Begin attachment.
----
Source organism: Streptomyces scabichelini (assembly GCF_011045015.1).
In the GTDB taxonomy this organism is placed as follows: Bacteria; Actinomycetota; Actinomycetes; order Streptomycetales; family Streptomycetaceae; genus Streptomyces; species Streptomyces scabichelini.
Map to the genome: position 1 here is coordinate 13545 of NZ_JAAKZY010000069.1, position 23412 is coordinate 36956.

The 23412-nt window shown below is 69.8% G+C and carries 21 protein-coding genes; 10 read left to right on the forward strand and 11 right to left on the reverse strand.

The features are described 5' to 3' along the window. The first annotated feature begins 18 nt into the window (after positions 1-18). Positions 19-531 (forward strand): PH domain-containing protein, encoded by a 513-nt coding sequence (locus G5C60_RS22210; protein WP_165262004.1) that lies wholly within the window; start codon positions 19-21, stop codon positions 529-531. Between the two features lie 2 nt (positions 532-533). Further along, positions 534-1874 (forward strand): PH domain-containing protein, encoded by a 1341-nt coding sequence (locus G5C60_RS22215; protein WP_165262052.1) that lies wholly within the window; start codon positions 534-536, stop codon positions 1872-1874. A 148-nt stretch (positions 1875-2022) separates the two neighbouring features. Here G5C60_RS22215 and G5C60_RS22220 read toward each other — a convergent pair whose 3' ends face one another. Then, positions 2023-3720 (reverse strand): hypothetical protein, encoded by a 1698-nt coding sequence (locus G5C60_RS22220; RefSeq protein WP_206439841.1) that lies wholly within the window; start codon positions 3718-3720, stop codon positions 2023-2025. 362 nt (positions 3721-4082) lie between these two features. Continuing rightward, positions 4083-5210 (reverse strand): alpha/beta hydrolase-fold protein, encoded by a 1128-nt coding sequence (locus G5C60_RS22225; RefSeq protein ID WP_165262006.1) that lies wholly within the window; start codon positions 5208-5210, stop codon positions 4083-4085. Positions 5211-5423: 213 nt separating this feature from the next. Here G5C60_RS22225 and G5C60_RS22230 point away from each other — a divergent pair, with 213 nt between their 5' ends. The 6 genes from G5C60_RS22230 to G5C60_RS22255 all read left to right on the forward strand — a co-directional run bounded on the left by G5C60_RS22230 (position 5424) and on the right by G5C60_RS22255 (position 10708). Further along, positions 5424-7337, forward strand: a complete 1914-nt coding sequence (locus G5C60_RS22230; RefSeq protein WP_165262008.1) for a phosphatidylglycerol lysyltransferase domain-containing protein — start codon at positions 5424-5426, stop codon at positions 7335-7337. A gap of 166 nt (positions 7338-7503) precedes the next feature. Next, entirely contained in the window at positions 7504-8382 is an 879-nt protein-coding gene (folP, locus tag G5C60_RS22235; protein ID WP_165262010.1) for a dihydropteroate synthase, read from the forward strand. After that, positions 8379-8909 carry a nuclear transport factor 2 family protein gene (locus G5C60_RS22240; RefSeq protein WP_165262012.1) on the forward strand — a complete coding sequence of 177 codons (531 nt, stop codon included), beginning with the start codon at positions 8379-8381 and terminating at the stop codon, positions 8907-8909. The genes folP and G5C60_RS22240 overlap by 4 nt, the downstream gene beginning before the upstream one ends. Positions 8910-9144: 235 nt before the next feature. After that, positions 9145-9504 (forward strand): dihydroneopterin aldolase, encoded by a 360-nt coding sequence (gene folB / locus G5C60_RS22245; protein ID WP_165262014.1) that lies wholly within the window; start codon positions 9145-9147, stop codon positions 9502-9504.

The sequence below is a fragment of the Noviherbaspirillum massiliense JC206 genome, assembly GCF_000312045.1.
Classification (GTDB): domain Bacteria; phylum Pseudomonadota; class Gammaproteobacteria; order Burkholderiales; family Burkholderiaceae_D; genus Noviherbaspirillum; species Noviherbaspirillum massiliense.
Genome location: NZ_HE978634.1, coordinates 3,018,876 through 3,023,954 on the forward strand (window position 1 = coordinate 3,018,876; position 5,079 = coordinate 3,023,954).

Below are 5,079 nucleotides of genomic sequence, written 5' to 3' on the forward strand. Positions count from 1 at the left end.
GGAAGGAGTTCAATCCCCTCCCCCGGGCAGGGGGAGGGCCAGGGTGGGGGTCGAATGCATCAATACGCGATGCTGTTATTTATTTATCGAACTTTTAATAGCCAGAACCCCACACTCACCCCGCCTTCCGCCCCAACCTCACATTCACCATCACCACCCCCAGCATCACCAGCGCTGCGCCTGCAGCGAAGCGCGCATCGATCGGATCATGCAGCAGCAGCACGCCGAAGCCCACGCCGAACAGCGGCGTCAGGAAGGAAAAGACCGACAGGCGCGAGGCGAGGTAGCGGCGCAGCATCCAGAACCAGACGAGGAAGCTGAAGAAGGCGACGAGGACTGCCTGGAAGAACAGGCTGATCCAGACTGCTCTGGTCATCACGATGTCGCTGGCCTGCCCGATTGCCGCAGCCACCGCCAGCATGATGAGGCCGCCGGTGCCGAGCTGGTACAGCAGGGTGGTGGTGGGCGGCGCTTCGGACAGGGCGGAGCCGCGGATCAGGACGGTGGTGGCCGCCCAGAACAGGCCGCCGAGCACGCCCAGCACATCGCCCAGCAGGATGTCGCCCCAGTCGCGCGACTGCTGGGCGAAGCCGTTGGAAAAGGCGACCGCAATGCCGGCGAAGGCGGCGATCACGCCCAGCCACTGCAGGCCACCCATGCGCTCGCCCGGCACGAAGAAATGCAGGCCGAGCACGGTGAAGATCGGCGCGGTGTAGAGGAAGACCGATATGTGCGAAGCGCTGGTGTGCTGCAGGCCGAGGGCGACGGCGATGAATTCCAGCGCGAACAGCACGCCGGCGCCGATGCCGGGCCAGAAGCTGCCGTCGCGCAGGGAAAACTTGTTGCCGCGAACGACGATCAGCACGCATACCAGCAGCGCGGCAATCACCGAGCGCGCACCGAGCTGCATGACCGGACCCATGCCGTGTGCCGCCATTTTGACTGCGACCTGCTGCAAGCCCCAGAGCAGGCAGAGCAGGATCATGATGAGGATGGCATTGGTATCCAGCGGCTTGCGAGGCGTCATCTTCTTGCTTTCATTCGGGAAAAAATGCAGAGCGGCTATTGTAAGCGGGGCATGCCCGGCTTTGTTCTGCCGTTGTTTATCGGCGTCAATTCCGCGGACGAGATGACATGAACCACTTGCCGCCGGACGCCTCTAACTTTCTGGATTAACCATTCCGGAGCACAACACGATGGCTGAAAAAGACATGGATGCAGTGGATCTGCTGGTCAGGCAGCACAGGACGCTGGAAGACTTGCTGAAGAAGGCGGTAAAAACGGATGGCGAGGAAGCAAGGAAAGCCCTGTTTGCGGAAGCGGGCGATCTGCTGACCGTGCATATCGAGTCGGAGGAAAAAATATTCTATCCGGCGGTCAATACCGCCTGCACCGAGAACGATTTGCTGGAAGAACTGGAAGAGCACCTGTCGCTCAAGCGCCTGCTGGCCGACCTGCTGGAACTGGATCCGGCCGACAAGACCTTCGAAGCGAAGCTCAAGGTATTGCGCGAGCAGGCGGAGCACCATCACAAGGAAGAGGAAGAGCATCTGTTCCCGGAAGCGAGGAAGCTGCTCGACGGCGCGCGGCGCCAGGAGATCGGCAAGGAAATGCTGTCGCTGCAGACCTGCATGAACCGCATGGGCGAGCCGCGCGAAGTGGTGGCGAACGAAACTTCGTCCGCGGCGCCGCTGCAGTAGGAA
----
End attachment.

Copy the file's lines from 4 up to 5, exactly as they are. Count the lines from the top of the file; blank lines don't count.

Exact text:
The 23412-nt window shown below is 69.8% G+C and carries 21 protein-coding genes; 10 read left to right on the forward strand and 11 right to left on the reverse strand.

The features are described 5' to 3' along the window. The first annotated feature begins 18 nt into the window (after positions 1-18). Positions 19-531 (forward strand): PH domain-containing protein, encoded by a 513-nt coding sequence (locus G5C60_RS22210; protein WP_165262004.1) that lies wholly within the window; start codon positions 19-21, stop codon positions 529-531. Between the two features lie 2 nt (positions 532-533). Further along, positions 534-1874 (forward strand): PH domain-containing protein, encoded by a 1341-nt coding sequence (locus G5C60_RS22215; protein WP_165262052.1) that lies wholly within the window; start codon positions 534-536, stop codon positions 1872-1874. A 148-nt stretch (positions 1875-2022) separates the two neighbouring features. Here G5C60_RS22215 and G5C60_RS22220 read toward each other — a convergent pair whose 3' ends face one another. Then, positions 2023-3720 (reverse strand): hypothetical protein, encoded by a 1698-nt coding sequence (locus G5C60_RS22220; RefSeq protein WP_206439841.1) that lies wholly within the window; start codon positions 3718-3720, stop codon positions 2023-2025. 362 nt (positions 3721-4082) lie between these two features. Continuing rightward, positions 4083-5210 (reverse strand): alpha/beta hydrolase-fold protein, encoded by a 1128-nt coding sequence (locus G5C60_RS22225; RefSeq protein ID WP_165262006.1) that lies wholly within the window; start codon positions 5208-5210, stop codon positions 4083-4085. Positions 5211-5423: 213 nt separating this feature from the next. Here G5C60_RS22225 and G5C60_RS22230 point away from each other — a divergent pair, with 213 nt between their 5' ends. The 6 genes from G5C60_RS22230 to G5C60_RS22255 all read left to right on the forward strand — a co-directional run bounded on the left by G5C60_RS22230 (position 5424) and on the right by G5C60_RS22255 (position 10708). Further along, positions 5424-7337, forward strand: a complete 1914-nt coding sequence (locus G5C60_RS22230; RefSeq protein WP_165262008.1) for a phosphatidylglycerol lysyltransferase domain-containing protein — start codon at positions 5424-5426, stop codon at positions 7335-7337. A gap of 166 nt (positions 7338-7503) precedes the next feature. Next, entirely contained in the window at positions 7504-8382 is an 879-nt protein-coding gene (folP, locus tag G5C60_RS22235; protein ID WP_165262010.1) for a dihydropteroate synthase, read from the forward strand. After that, positions 8379-8909 carry a nuclear transport factor 2 family protein gene (locus G5C60_RS22240; RefSeq protein WP_165262012.1) on the forward strand — a complete coding sequence of 177 codons (531 nt, stop codon included), beginning with the start codon at positions 8379-8381 and terminating at the stop codon, positions 8907-8909. The genes folP and G5C60_RS22240 overlap by 4 nt, the downstream gene beginning before the upstream one ends. Positions 8910-9144: 235 nt before the next feature. After that, positions 9145-9504 (forward strand): dihydroneopterin aldolase, encoded by a 360-nt coding sequence (gene folB / locus G5C60_RS22245; protein ID WP_165262014.1) that lies wholly within the window; start codon positions 9145-9147, stop codon positions 9502-9504.